Mozilla: Everyone's scared of hackers but clueless about fending them off

You're not alone if you're unsure about how to protect yourself online, new research from Mozilla shows.
Written by Liam Tung, Contributing Writer on

People with strong knowledge of online privacy worry most about being tracked by state actors such as governments and law enforcement.

Image: Mozilla

According to Firefox maker Mozilla, we're nearly all afraid of hackers, but few of us feel we can protect ourselves from them.

The non-profit's survey of 30,000 people found internet users' confidence is extremely low when it comes to privacy and security. The survey found that 90 percent of people are unsure how to protect themselves online, while 11.5 percent feel they know nothing about security.

Yet, the threat of hackers looms large in respondents' minds, with 80 percent admitting they fear being hacked by a stranger. Additionally, 61 percent are worried about being tracked online by advertisers.

That users feel helpless against hackers perhaps shouldn't be that surprising. Major data breaches at LinkedIn, Yahoo, and other organizations have shown that passwords may have been traded among hackers for years before we knew anything was wrong. And these firms had the benefit of hiring cybersecurity experts to protect their systems.

But users can take some steps toward improving their personal online privacy and security. As Mozilla highlights in a post on Medium, in the physical world people routinely lock their doors and hide their wallets and they could, even they don't, apply the same vigilance online.

"We recycle passwords, we run outdated software and we volunteer personal information for a free coupon," Mozilla says.

"If this same carelessness carried over to the physical world, our wallets might be a lot lighter. And our neighbors might know a lot more about us than we want."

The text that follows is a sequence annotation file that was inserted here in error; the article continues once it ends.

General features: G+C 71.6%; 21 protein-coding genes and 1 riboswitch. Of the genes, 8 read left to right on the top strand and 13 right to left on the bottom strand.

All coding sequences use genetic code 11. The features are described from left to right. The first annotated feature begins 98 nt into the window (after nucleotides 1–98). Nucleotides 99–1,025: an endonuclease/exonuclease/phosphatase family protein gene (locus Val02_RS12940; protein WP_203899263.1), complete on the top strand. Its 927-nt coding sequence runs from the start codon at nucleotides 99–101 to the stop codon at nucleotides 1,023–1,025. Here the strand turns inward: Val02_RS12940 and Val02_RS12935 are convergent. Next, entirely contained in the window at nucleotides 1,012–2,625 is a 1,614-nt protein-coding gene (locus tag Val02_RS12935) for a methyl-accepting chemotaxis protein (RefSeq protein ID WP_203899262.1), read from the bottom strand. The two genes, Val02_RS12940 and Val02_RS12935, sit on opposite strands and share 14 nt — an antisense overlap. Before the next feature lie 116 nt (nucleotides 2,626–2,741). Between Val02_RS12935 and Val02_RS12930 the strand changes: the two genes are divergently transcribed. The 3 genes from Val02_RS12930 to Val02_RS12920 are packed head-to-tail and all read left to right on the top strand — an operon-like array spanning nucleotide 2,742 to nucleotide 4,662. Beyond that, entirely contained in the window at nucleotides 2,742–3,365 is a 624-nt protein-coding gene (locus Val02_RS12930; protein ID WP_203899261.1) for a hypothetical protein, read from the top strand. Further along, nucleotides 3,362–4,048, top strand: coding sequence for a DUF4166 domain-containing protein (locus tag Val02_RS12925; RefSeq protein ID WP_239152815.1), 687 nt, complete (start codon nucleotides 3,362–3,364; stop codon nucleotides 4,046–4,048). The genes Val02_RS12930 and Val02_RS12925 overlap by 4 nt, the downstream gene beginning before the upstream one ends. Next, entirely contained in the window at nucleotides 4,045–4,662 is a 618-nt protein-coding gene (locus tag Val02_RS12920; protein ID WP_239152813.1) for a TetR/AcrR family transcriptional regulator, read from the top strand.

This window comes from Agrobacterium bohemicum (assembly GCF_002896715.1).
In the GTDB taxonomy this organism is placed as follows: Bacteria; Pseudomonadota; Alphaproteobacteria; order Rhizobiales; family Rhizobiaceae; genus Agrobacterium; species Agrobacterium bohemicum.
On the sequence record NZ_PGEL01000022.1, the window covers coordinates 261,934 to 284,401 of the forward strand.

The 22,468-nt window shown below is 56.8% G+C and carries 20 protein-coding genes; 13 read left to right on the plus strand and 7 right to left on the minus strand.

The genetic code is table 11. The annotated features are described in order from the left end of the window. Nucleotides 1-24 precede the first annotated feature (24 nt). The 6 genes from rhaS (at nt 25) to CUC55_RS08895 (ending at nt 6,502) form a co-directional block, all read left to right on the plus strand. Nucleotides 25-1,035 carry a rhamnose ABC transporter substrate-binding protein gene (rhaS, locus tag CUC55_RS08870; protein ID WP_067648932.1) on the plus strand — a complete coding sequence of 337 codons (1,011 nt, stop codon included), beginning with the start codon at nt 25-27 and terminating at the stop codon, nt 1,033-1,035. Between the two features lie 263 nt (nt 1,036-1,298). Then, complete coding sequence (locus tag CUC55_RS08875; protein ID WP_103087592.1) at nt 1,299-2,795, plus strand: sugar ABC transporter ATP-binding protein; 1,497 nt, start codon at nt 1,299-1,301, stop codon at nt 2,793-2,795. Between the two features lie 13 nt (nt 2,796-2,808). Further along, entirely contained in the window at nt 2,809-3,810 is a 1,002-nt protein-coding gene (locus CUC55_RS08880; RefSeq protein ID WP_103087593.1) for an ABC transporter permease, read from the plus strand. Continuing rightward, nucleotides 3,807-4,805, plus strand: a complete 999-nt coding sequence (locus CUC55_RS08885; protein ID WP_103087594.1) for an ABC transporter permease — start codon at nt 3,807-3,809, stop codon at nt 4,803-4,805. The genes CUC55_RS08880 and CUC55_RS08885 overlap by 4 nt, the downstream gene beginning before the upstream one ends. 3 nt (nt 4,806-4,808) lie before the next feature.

It advises users to update their apps and software regularly, and use random passwords that are unique to each site. It also points to additional resources for helping users stay safe online. Its Don't Get Pwned post, for example, recommends using two-factor authentication and password managers.

Mozilla says most people are "pretty fuzzy" about the way encryption works. Some 65 percent say they know a little about encryption but wish they knew more, while almost third said they know almost nothing about it. Those who claim to know more about encryption also report feeling more secure online, according to Mozilla.

People are also being overwhelmed by more connected devices in their lives. The survey found that 60 percent of respondents have more than four devices connected to the internet, and that the more devices a person owns, the less control they feel they have over their privacy.

Encouragingly, Mozilla did find that two-thirds of respondents would be willing to take an online course to protect themselves online, and 95 percent said they would commit to continual learning about how to protect themselves online.

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